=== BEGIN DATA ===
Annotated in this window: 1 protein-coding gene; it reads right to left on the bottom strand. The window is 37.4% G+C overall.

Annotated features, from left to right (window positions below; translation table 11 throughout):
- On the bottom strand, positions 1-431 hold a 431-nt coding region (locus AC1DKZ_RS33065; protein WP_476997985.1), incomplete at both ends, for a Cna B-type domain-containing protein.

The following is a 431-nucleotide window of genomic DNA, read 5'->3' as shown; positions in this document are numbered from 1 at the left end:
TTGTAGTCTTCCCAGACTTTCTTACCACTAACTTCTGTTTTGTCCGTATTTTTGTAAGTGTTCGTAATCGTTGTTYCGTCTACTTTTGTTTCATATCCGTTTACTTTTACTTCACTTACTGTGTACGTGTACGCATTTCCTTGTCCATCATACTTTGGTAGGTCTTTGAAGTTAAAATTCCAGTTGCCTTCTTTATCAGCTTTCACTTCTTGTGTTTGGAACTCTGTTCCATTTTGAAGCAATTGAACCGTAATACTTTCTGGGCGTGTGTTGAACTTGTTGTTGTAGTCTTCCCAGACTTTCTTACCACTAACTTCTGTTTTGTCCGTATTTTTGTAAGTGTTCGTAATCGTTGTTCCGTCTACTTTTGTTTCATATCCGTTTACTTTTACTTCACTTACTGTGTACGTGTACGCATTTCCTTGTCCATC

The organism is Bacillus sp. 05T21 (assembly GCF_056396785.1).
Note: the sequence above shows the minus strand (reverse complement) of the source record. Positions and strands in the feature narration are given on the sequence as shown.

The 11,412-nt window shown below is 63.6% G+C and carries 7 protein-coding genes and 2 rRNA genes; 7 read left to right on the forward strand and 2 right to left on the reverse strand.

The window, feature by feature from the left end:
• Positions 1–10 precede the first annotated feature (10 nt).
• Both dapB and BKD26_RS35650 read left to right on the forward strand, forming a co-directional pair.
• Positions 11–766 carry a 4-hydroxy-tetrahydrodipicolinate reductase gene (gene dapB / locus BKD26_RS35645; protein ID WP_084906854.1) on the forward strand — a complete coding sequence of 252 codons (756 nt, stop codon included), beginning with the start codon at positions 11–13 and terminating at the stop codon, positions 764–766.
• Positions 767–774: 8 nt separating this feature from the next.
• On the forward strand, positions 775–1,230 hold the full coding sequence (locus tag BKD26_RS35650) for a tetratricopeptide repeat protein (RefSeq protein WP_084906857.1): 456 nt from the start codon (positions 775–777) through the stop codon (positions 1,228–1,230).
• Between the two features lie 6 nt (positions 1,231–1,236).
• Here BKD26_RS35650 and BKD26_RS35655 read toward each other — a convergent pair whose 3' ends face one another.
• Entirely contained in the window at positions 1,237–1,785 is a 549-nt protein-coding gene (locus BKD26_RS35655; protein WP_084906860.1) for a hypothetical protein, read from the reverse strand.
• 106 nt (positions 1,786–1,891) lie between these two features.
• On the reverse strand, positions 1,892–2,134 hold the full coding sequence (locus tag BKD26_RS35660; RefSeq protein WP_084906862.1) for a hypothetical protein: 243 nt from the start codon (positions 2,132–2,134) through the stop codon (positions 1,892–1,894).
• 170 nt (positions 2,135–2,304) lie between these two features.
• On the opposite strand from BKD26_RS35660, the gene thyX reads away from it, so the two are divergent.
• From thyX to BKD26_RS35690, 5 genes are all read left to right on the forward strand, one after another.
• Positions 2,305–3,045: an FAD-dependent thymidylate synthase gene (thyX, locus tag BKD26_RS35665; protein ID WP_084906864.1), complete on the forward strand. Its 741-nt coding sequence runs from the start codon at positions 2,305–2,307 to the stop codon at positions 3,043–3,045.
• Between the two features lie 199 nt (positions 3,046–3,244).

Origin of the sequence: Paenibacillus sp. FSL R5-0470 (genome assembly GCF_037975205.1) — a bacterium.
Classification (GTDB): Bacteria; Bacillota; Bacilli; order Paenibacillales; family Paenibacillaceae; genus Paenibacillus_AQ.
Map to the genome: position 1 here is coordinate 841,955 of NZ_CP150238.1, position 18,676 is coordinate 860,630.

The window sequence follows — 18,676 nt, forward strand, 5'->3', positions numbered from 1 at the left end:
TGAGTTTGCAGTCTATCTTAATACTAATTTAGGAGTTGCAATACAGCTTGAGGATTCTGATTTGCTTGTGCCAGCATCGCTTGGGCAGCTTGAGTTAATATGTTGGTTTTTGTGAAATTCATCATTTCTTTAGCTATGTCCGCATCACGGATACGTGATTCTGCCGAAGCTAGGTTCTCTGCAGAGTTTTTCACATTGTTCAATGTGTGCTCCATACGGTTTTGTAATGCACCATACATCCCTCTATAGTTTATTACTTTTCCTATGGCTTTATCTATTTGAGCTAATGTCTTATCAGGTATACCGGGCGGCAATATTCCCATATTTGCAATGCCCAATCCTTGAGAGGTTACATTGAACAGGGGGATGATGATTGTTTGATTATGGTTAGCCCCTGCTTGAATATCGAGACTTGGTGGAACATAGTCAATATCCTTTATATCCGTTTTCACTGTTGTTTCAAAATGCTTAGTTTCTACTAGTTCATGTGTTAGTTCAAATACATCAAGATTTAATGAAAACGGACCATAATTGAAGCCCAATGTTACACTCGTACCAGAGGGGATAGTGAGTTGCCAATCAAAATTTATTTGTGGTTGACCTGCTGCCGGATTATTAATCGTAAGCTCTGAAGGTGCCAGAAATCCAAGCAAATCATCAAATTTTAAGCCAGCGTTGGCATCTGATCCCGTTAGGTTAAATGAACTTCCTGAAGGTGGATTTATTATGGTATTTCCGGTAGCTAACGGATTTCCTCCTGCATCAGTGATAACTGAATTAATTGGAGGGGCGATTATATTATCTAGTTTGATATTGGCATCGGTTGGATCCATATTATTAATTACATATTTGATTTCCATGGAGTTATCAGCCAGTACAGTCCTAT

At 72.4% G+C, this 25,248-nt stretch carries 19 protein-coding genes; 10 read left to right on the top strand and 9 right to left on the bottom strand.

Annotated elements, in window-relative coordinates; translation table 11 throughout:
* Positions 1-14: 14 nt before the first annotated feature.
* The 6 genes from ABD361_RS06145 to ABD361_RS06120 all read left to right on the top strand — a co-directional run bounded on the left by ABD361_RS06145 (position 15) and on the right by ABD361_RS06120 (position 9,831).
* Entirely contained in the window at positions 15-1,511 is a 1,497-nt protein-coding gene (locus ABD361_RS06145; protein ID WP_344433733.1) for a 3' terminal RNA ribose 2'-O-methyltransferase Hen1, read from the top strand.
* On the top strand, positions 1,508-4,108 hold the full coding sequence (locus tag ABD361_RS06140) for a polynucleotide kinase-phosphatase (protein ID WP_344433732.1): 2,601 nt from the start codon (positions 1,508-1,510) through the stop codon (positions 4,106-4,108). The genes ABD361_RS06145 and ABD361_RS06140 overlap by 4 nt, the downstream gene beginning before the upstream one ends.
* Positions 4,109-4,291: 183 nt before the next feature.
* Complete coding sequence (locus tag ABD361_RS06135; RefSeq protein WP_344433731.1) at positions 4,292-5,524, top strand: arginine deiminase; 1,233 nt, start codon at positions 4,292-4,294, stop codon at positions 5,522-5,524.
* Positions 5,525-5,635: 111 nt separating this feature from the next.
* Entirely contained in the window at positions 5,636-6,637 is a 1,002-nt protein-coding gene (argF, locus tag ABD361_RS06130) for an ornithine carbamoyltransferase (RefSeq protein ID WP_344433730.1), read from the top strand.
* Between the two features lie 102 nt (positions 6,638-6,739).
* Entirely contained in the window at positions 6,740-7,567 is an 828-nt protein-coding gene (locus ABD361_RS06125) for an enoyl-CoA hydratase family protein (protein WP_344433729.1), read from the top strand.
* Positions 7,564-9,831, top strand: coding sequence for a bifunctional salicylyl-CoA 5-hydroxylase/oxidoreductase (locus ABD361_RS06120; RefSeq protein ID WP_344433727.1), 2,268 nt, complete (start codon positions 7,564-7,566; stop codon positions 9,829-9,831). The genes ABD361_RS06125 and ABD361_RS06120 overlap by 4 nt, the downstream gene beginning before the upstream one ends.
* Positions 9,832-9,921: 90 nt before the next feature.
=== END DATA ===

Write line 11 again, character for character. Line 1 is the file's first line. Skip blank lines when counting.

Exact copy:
• Both dapB and BKD26_RS35650 read left to right on the forward strand, forming a co-directional pair.